Let the Right One In (LÃ¥t den rÃ¤tte komma in) is unapologetically a vampire story. It follows most of the rules of the genre but avoids the standard trappings of spectacular bloodletting (like, say, Blade) and simplistic sexual metaphors (we’re looking at you, Twilight). Director Tomas Alfredson and screenwriter John Ajvide (adapting his own novel) are startlingly frank not just in their depictions of the ritualistic violence inherent in a vampire’s everyday toil, but also in the desperate hungers and desires of all their human characters as well.
Novel and film are both set in 1980s Sweden, at a time when the famously independent, neutral nation was struggling through a Cold War economic recession. 12-year-old Oskar (KÃ¥re Hedebrant) is meek, frail, and so fair as to seem albino. He splits his time between a scolding mother and a loving but distant father with unexplained secrets. The only time we see Oskar happy is when playing in the snow at his father’s rural home. An ominous guest arrives, muting even conversation (we never learn the man’s identity, or the reason for his smothering effect, but for story purposes it only matters that Oskar cannot be happy even here). Oskar is constantly bullied by school thugs seemingly inspired by the savage torturers from the movie Deliverance: their favorite taunt is to demand he squeal like a pig. The constant pressure drives him morbidly inward, rapidly becoming a potential danger to himself and others. He secretly collects gruesome newspaper clippings of local crimes, and sneaks outside at night to playact his vengeance with matches and a knife. It’s easy for a 21st Century viewer to imagine Oskar becoming a school shooter.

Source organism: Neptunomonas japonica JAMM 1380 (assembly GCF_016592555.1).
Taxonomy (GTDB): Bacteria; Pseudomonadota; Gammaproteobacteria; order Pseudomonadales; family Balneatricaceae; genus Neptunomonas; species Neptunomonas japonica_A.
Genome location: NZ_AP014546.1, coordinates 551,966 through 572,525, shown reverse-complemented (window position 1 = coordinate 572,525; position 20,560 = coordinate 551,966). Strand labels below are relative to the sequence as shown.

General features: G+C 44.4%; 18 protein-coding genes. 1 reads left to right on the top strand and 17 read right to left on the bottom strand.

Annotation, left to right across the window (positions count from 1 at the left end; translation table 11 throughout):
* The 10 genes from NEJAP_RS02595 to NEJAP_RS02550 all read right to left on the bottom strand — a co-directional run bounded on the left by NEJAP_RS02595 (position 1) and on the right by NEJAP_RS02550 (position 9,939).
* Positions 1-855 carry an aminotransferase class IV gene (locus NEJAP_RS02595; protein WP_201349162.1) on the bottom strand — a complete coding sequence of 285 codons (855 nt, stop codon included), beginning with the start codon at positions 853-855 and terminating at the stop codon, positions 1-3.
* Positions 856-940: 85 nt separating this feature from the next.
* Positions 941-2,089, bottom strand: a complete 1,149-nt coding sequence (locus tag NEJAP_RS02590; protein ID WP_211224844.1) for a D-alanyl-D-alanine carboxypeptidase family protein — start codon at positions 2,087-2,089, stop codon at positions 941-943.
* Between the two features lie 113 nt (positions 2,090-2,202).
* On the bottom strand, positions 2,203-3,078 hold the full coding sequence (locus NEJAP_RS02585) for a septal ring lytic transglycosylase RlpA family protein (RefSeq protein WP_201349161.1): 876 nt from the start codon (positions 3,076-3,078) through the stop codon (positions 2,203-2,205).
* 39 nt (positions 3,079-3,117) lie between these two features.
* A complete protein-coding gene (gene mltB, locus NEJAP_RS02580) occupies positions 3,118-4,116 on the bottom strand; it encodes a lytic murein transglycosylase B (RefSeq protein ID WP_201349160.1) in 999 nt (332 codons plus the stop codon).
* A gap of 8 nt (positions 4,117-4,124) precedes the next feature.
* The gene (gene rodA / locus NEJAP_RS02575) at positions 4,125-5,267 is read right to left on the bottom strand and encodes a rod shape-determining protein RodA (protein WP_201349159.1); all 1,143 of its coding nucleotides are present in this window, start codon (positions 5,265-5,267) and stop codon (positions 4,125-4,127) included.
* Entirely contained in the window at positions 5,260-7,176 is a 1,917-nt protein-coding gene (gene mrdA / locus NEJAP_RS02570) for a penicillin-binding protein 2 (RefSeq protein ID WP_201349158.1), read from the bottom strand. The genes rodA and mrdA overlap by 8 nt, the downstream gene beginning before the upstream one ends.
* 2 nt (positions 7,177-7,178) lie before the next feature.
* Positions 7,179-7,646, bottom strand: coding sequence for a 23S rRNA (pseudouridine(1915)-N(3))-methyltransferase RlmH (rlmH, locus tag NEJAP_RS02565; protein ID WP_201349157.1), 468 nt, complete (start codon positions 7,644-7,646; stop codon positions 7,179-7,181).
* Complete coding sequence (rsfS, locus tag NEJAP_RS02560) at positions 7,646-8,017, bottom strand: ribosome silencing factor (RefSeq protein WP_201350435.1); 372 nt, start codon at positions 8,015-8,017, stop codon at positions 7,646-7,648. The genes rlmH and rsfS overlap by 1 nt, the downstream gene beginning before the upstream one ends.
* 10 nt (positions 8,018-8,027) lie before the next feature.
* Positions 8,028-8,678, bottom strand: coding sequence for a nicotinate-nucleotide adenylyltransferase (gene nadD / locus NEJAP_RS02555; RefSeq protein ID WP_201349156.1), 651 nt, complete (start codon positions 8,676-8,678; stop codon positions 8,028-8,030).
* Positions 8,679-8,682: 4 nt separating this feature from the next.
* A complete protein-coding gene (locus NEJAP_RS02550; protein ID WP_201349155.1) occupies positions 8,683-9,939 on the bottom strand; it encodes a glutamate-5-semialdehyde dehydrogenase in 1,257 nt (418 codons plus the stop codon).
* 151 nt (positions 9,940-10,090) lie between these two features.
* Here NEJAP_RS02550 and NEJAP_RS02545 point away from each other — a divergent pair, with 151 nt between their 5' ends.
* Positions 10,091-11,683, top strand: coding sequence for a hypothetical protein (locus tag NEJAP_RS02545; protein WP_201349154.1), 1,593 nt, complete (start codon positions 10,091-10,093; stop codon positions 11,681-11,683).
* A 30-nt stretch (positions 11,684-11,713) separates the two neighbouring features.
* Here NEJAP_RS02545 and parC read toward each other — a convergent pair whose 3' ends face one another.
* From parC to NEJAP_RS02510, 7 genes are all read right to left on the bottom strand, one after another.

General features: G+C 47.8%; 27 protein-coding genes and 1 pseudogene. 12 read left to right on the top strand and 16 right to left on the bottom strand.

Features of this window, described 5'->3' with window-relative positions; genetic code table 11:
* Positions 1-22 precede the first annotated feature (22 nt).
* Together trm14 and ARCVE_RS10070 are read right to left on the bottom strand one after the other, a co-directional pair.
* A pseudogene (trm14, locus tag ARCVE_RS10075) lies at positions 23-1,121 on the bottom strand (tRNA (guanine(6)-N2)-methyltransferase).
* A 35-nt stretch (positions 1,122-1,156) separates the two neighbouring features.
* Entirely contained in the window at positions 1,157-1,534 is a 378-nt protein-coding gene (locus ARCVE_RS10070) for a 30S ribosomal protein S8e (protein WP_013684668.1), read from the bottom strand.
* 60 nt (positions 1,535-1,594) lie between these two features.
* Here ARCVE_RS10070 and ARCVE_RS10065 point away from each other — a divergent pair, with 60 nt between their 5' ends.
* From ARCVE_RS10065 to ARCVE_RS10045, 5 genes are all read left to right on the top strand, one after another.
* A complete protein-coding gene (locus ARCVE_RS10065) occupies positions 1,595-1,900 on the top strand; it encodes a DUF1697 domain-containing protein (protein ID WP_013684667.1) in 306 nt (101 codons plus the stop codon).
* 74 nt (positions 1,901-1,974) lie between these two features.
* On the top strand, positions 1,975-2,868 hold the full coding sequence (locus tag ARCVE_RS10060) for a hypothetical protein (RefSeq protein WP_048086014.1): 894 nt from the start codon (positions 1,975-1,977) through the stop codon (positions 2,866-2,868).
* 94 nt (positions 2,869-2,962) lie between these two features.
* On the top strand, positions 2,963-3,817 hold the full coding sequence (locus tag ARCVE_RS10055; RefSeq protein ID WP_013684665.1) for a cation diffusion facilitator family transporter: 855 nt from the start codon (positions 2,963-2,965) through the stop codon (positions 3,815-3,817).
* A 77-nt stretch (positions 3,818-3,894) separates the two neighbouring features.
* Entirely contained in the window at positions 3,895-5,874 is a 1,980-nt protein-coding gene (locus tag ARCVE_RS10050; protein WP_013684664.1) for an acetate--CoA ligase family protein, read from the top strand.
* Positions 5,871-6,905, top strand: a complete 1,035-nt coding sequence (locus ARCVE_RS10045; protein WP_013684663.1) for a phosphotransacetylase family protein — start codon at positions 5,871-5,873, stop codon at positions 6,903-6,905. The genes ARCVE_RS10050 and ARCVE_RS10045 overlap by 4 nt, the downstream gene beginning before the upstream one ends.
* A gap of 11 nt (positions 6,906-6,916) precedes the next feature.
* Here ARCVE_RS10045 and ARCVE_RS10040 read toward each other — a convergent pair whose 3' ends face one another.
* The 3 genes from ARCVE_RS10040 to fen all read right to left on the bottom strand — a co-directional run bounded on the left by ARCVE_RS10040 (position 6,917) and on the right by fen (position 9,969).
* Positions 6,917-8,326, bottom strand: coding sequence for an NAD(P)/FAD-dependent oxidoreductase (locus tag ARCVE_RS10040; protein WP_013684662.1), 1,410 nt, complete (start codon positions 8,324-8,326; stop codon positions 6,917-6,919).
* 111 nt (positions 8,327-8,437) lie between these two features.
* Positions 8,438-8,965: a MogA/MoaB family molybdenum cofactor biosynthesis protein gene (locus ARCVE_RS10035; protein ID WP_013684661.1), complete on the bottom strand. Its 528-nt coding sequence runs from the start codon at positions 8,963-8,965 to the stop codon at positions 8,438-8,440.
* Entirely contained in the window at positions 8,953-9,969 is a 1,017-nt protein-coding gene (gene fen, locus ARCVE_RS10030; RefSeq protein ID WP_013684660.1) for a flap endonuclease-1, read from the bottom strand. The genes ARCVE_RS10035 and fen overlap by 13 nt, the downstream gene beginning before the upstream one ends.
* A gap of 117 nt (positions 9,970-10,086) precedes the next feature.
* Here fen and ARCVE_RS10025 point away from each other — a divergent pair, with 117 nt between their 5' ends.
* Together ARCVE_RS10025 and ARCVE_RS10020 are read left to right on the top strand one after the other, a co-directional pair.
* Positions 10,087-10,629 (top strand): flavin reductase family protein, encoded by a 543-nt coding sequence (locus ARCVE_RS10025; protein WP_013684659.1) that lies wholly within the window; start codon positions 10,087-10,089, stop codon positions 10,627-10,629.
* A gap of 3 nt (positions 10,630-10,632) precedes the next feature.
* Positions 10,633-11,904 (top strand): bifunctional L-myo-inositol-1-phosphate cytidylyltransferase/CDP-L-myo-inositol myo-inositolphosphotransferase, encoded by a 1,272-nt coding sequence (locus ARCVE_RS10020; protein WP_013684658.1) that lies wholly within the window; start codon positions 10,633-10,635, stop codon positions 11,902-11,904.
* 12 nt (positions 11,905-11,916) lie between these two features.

A mysterious couple moves in next door in the dead of night: Eli (Lina Leandersson), a girl appearing about his age, and her adult companion HÃ¥kan (Per Ragnar). Eli interrupts one of Oskar’s solitary nighttime revenge fantasies, and they strike up a sort of friendship. As the habitually aloof Eli warms to his company, she advises him to fight back against his oppressors. When he gets a chance to do so, Hedebrant’s startling performance during his triumph conveys a disturbing impression of a too-young boy experiencing a kind of ecstasy. Compare and contrast his obvious pleasure with the wholly dispassionate murders committed by Eli and HÃ¥kan. One wonders how Alfredson directed the young actor towards such a performance, and how much Hedebrant knew about the subtext of how the scene would play on the screen. As becomes clear, Eli may not have had the boy’s best interests at heart; was she urging him to stand up for himself, or setting him up for a bigger fall later? Either way, she succeeds in binding him more closely to her.